Over at Amatopia, Alex writes about The Pinnacle of Flatness. To give a bit of the flavor of the post:
Extrapolate this line of thinking to cities and towns the world over. I’m sure you’ve noticed that Toronto looks like London looks like Los Angeles looks like Berlin, and so on. Not identical, but close enough. Modern architecture is but one way in which ideas of design seem to be converting on something universal…and kind of beige.
And then there’s urban sprawl and the explosion of squat, concrete strip malls, fast-food joints and gas stations, and big box stores everywhere. It seems like that’s all some towns are.
Then he asks the crucial question:
Is this just where things always lead? Is there an “ultimate design” that we as human beings have finally reached? Or is it the natural consequence of a society that embraces Adam Smith’s “capitalism” while rejecting the “guided by moral principles” part of the equation? In other words, is function driving this sameness, or is commerce? Or is something else?
Though Alex does have an important point which I’ll get to, I think even more important is to point out that his question is in some senses a very odd one. For most people throughout history, the big things tended to be very utilitarian. Dwelling places, transport, and to some degree clothing tended to be first utilitarian and second aesthetic. You have to be fairly rich before you can afford to spend money on non-functional design.
A manor house might well have heavily aesthetic influences in its design, but the average peasant’s hut would not have had a wide variety of designs whose purpose was to express the individuality of the owner. In the era before heavy machinery, those things take a lot of labor which a peasant could not have easily paid for. I don’t mean that people wouldn’t have decorated their houses to their tastes, but they wouldn’t have done much design to their tastes, since that mostly means varying the design from the most affordable one. There would have been variation in terms of adapting to the exact lay of the land, of course, but again that’s a result of not having the heavy machinery to turn anyplace into a decent building site.
Clothing is probably the biggest exception, but for the average peasant one’s clothing was made from fabric spun and woven by the women of the family, tending to limit one’s pallet to the colors wool and flax (etc) came in. And the designs tended toward those which required (and wasted) the least fabric to make, since so much work went into the making of that fabric. Modern clothing is unbelievably inexpensive since the spinning and weaving is all done by fast machines. There would have been variation because everyone made their own clothing and so it was all made differently, but that is a reflection of variations in workmanship, not in the expression of individuality.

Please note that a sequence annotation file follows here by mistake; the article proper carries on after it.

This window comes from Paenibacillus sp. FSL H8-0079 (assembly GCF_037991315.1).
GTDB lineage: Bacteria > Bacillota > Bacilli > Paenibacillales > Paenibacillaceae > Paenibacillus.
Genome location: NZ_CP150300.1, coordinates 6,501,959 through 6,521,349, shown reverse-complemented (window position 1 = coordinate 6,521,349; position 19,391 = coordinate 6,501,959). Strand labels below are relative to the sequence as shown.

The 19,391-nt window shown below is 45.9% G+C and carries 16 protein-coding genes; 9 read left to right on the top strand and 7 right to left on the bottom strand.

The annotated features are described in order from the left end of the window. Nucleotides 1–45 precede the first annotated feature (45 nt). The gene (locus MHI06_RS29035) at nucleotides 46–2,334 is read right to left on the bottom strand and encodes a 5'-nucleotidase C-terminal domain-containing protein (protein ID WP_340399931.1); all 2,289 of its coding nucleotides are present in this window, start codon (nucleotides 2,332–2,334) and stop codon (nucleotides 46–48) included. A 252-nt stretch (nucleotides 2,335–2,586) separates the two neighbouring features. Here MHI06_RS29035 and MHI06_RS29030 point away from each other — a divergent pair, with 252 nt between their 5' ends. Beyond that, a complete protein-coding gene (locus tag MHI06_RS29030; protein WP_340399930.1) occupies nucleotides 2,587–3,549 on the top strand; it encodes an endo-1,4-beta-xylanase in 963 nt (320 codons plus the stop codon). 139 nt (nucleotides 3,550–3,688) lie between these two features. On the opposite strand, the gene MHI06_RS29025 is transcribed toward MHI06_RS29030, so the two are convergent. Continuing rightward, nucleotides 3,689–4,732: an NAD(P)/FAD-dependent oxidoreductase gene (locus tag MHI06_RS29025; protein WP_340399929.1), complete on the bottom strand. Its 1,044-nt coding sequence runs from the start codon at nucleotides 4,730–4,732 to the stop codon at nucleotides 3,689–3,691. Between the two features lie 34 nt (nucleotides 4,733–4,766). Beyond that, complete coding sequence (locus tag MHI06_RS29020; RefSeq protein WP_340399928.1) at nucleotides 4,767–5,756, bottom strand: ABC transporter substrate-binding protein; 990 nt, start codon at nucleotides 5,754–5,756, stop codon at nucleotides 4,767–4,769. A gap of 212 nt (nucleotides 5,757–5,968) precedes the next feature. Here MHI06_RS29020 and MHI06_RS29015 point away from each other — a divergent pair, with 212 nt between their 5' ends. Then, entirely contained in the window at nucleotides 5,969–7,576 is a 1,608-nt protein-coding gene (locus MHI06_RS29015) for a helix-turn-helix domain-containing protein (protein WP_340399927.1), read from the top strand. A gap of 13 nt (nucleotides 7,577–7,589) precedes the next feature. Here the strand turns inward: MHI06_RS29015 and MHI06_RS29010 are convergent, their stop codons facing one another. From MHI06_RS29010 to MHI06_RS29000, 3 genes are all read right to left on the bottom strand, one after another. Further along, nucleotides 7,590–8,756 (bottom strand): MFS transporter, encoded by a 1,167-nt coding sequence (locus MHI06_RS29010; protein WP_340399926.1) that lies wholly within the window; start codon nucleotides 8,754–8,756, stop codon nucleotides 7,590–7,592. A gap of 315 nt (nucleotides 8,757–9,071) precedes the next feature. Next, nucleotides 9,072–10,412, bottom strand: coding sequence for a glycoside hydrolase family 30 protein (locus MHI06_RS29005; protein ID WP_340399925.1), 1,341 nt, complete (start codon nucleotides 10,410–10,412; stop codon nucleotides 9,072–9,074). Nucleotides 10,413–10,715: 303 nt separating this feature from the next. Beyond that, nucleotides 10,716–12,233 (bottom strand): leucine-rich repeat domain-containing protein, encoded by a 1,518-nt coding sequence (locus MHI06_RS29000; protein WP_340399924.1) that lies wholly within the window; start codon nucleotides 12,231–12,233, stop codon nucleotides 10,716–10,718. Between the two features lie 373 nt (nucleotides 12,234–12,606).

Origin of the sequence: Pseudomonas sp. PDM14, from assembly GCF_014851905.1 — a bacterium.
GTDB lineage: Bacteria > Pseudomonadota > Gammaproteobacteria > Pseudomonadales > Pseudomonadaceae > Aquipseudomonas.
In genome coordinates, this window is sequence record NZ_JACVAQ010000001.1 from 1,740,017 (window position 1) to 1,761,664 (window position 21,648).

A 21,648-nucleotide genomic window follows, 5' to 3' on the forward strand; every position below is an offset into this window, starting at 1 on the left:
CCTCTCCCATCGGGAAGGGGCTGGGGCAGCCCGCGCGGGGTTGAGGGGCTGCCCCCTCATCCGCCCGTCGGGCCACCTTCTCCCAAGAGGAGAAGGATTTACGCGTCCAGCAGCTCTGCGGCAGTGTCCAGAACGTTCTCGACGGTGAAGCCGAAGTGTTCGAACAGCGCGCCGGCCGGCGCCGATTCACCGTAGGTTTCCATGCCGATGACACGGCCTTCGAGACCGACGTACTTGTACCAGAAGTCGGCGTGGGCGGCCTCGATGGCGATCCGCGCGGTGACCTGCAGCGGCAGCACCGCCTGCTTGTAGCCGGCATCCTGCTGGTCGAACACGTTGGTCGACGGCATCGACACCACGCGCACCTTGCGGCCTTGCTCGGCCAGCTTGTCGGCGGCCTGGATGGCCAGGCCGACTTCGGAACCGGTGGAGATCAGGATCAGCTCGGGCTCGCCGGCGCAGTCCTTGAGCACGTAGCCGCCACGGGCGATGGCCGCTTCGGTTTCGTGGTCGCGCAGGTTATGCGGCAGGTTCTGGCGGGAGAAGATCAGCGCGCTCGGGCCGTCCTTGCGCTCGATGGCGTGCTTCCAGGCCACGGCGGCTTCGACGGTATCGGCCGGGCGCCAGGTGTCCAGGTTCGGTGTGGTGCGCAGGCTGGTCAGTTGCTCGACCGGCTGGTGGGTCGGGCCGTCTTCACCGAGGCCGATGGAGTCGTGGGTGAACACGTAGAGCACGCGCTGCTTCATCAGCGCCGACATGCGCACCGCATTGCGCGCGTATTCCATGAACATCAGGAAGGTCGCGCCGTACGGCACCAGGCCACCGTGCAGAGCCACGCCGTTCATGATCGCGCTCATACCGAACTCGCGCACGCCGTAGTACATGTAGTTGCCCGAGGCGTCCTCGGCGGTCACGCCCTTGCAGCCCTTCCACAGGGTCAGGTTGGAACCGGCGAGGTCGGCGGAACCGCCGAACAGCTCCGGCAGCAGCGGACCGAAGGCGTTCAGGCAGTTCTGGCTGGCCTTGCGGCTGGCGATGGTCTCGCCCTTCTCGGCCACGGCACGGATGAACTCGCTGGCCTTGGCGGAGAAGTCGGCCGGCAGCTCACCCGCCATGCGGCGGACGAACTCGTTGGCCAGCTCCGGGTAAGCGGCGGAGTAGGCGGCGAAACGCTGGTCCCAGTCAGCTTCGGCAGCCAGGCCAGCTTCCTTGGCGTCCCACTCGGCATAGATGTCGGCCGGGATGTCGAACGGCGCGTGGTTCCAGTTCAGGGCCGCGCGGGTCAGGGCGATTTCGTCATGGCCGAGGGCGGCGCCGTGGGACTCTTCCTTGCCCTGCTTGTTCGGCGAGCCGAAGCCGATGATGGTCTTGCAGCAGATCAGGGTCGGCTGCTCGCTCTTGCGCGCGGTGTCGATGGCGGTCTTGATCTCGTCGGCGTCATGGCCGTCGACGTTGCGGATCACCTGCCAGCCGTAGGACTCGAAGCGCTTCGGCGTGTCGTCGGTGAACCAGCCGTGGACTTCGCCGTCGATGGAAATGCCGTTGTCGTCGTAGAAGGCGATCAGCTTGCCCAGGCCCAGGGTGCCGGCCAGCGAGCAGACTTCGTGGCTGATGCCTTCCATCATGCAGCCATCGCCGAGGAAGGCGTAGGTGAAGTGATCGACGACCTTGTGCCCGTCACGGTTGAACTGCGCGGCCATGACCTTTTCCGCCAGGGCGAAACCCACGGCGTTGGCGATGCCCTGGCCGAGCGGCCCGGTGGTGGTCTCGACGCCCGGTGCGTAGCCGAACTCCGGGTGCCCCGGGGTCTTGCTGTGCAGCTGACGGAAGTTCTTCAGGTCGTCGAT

But even more than the practical elements, aside from some people aspiring to fame and glory, human beings throughout most of history were not primarily concerned with distinguishing themselves from everyone else. They needed other people too much. Their primarily concern was solidarity with their fellow man. Your brothers and sisters and cousins and neighbors were all people you depended on for survival. Showing how special and unusual you are is a preoccupation of the rich, not of the common man. Novelty is also a luxury of the rich, who can afford to pay for it. But it doesn’t at all follow that novelty is all that good for human beings. Historically there were such things as diseases of the rich—chief among them obesity and various types of malnutrition caused by being able to afford things like white flour and white rice and foods prepared in expensive ways that also happen to leach the nutrients out into the less tasty part that the rich don’t need to bother to eat. I actually strongly suspect that novelty really isn’t all that good for human beings above a relatively small dose. People of above average intelligence—like Alex—can probably take higher doses—but on average novelty may actually be more destructive of happiness than conducive to it. Consider how important ritual—doing the same thing over and over—is to sanity.
Now, all that having been said, there is a very legitimate form of variation which is not available to the modern secular world. That is variation of virtue. A world which doesn’t understand virtue can’t tell stories of the interplay of different virtues, or how different men balance virtues in different yet good ways. As I’ve said, there’s That Story That Modern Screenwriters Can Tell.